Join Pace Library in the return of Adulting 101, a series of community-led workshops covering life skills every student needs to know but might not otherwise learn in the classroom.
Sue Maxam, EdD, has been at Pace for 35 years! She began as a Cooperative Education Coordinator and was most recently the Assistant Provost for Special Projects and Retention Initiatives. However, as of September 1, Maxam stepped into her newest role as Assistant Provost for Wellness, where she will oversee Pace’s Center for Wellbeing and all the initiatives and opportunities related to wellness.
She shared with us more details about what the center is doing, its upcoming plans, and her hopes for how the Pace Community can get involved.
What is the Center for Wellbeing and why is it important to the Pace Community?
The American Psychological Association (2022) reported that in a recent survey, 60% of college students met the criteria for at least one mental health problem, and almost three quarters of students suffered from moderate or severe psychological distress over the past few years. Of course, mental health issues are not limited to college students. TimelyCare (2023) reported that two-thirds of higher education professionals have experienced mental health issues, such as anxiety, psychological distress, depression, and burnout, at some point in their career.
By partnering with departments and students throughout the entire University, the newly established Center for Wellbeing seeks to create a culture of wellness and kindness by connecting students, faculty and staff to resources and opportunities that prioritize wellbeing and empower them to take action.
In your new role, what are some things you hope the Center for Wellbeing can accomplish?
Building upon the foundation that the former Chief Wellness Officer Harriet Feldman, had put in place, and working in partnership with so many people and units throughout the University, we have already been able to accomplish a great deal in a short amount of time.
We would like to continue creating a “community of care” that prioritizes health, wellbeing, kindness, and inclusion. To that end, below are just a few recent initiatives, carried out in close partnership with members of the Pace Community:
- Wellness Wednesdays, which are weekly common hour sessions relating to the eight dimensions of wellness
- Kindness Committee, which comprises 60+ students, faculty, and staff working to promote kindness throughout the University
- RADical Health Program, a four-week mental health and wellness program focused on resilience, connections, engagement, and stress management
- Healthy cooking demos hosted by the Nutrition and Dietetics Department
- Food Insecurity Task Force
- Partnerships with outside organizations like Lady Gaga’s Born This Way Foundation; The Random Acts of Kindness Foundation; Inspiring Futures; and RADical Hope Foundation.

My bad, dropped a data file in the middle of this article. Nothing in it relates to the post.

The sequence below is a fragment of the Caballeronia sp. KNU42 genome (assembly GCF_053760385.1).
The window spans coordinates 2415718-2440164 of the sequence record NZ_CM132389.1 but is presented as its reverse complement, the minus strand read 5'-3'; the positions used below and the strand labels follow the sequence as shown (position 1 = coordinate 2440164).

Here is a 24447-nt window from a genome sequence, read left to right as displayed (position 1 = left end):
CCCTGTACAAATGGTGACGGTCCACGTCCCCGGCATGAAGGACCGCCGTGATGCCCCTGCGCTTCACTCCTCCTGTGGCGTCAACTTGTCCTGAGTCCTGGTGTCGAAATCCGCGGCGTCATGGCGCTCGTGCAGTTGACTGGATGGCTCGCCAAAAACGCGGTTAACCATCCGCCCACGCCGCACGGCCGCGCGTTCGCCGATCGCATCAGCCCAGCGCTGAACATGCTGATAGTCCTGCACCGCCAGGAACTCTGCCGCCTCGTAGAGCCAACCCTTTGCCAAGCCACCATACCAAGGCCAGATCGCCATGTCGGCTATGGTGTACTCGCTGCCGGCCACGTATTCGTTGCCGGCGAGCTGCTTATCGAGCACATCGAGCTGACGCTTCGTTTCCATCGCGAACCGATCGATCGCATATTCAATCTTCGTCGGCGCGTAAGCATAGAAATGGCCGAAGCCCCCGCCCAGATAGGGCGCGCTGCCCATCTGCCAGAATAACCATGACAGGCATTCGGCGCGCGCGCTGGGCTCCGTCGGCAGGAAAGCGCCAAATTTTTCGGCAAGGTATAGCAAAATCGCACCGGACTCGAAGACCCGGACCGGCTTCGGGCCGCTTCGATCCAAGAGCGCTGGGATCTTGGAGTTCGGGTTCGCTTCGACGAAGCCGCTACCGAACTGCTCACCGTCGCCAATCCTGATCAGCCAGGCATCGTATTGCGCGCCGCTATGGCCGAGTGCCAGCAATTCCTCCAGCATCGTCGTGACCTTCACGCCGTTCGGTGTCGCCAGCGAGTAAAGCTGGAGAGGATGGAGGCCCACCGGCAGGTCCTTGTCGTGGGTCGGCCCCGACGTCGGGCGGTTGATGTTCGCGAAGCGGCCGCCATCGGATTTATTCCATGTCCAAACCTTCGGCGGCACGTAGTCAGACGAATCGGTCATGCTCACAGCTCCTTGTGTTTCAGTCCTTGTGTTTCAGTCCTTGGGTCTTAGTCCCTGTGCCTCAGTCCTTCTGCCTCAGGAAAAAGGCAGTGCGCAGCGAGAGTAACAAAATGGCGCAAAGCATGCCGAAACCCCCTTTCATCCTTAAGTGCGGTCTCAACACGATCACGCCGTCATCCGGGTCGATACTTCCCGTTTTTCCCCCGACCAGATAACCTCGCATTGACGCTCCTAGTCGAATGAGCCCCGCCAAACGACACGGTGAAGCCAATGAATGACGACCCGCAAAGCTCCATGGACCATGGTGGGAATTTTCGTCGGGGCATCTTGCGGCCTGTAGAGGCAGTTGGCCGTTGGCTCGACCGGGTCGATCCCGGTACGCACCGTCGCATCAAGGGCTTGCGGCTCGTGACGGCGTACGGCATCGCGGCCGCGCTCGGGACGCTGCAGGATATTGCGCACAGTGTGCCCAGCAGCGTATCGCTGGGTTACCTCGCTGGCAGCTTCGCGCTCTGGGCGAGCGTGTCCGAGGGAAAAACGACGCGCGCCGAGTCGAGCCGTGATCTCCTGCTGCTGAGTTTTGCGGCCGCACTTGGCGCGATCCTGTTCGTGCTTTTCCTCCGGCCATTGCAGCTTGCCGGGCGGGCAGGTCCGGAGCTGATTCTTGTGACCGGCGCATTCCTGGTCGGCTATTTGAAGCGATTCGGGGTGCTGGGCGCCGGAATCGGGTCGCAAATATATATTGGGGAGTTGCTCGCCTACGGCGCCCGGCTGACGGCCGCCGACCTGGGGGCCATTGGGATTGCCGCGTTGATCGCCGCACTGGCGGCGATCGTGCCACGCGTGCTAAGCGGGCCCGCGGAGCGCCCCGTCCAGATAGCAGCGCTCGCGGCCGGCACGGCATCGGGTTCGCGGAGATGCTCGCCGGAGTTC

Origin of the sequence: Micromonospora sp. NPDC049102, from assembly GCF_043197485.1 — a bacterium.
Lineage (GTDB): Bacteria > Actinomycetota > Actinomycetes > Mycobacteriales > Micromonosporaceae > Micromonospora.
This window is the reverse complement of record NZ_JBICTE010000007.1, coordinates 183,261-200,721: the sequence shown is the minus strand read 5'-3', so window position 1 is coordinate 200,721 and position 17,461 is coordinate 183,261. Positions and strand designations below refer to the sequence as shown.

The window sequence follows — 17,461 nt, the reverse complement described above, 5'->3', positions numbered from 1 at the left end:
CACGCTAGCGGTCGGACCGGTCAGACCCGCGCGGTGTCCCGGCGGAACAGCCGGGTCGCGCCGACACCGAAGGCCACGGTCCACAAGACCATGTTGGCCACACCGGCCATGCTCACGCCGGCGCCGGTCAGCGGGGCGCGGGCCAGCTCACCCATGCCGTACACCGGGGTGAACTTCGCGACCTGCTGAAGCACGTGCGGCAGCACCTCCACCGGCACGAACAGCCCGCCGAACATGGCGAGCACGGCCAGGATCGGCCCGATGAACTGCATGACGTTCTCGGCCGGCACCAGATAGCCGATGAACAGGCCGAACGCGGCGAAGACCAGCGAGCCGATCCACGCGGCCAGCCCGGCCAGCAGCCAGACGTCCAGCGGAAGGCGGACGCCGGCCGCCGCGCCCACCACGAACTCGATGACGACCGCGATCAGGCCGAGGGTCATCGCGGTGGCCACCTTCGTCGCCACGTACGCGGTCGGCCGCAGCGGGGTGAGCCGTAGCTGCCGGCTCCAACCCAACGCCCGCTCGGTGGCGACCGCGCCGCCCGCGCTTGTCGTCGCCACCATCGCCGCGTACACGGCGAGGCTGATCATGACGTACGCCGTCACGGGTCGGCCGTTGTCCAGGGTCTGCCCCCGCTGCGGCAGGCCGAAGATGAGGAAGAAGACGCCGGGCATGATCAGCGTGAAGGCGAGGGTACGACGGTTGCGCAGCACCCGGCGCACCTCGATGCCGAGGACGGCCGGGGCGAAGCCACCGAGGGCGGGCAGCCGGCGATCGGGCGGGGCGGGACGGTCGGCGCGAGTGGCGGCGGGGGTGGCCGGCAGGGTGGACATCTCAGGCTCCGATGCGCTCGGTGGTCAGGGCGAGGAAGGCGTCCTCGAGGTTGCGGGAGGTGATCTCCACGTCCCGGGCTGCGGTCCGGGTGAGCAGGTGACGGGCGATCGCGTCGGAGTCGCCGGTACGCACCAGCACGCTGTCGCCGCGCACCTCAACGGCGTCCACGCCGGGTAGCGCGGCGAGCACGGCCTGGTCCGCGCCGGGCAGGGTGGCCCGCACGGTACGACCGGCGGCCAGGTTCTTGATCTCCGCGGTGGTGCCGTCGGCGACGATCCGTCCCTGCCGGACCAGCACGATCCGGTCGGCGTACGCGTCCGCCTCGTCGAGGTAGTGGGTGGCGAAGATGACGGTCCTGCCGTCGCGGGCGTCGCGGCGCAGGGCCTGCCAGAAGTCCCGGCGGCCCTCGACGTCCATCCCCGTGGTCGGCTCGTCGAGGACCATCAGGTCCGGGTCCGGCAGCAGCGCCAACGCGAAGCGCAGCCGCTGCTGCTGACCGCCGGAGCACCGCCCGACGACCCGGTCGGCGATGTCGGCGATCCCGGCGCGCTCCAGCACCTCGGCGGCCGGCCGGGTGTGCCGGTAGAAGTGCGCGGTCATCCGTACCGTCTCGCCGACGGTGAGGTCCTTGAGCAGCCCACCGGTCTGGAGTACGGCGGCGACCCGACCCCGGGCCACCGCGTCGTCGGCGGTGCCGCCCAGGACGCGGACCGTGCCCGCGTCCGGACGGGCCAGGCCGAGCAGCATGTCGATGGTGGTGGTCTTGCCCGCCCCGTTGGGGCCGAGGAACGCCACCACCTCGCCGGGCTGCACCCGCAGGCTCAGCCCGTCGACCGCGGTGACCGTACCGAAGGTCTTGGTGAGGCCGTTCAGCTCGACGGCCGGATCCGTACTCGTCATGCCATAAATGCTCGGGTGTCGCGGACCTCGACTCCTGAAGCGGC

- Wellbeing Fairs: To be held the week of February 12, 2024
- Mental Health First Aid and Kognito: Virtual and in-person training programs to promote mental health and wellbeing.
More and more, there’s a greater focus on self-care—we see it online, on TV, in pop-culture—but what does self-care really mean and why is it important?
Research shows that self-care fosters positive health outcomes, such as strengthening resilience, living longer, becoming better equipped to manage stress, and feeling more physical, mentally and emotionally healthy.
Self-care means taking care of yourself so that you can be healthy (in every sense of the word), do your job, help and care for others, and do all the things you need and want to accomplish in a day. After all, as the saying goes, you cannot serve from an empty vessel!
There are myriad ways to engage in self-care, including exercise; eating nutritious foods; journaling; meditating; praying; connecting with others; going for a walk; spending time in nature; reading or listening to a book; asking for help; scheduling a routine medical appointment; going screen-free for a few hours; engaging in hobbies; getting enough sleep; etc. The list is endless! Everyone needs to make the time to prioritize self-care!
October is Emotional Wellness Month. What are some ways that members of the Pace Community can participate?
There is so much going on at Pace that people can tap into as well as activities they can do on their own throughout the month and beyond! Here’s a sampling:
- Participate in wellness-related sessions at Social Justice Week the last week of October
- Join the kindness and/or wellbeing committees by emailing firstname.lastname@example.org or email@example.com
- Participate in our Wellness Wednesday series on each campus
- Attend one of HR’s Health Fairs on each campus
- Learn about and practice Mindfulness as highlighted on CHP’s website
- Refer students to the Counseling Center’s Welltrack Boost app, a self-guided, clinically supported set of wellness tools
- Take Born This Way Foundation’s asynchronous mental health certificate program “Be There”
If there is one thing you want the Pace Community to know about the Center for Wellbeing, Pace’s wellness initiatives, or the importance of taking care of oneself, what would it be?
Partnerships with the Pace Community are key to our success! Please contact us at firstname.lastname@example.org or email@example.com to offer feedback/input; make recommendations; ask questions; or collaborate and/or take advantage of the many initiatives, resources and programs we currently offer and/or will be rolling out. We are all in this together in our collective efforts to foster a culture that prioritizes health, wellbeing, kindness, and inclusivity!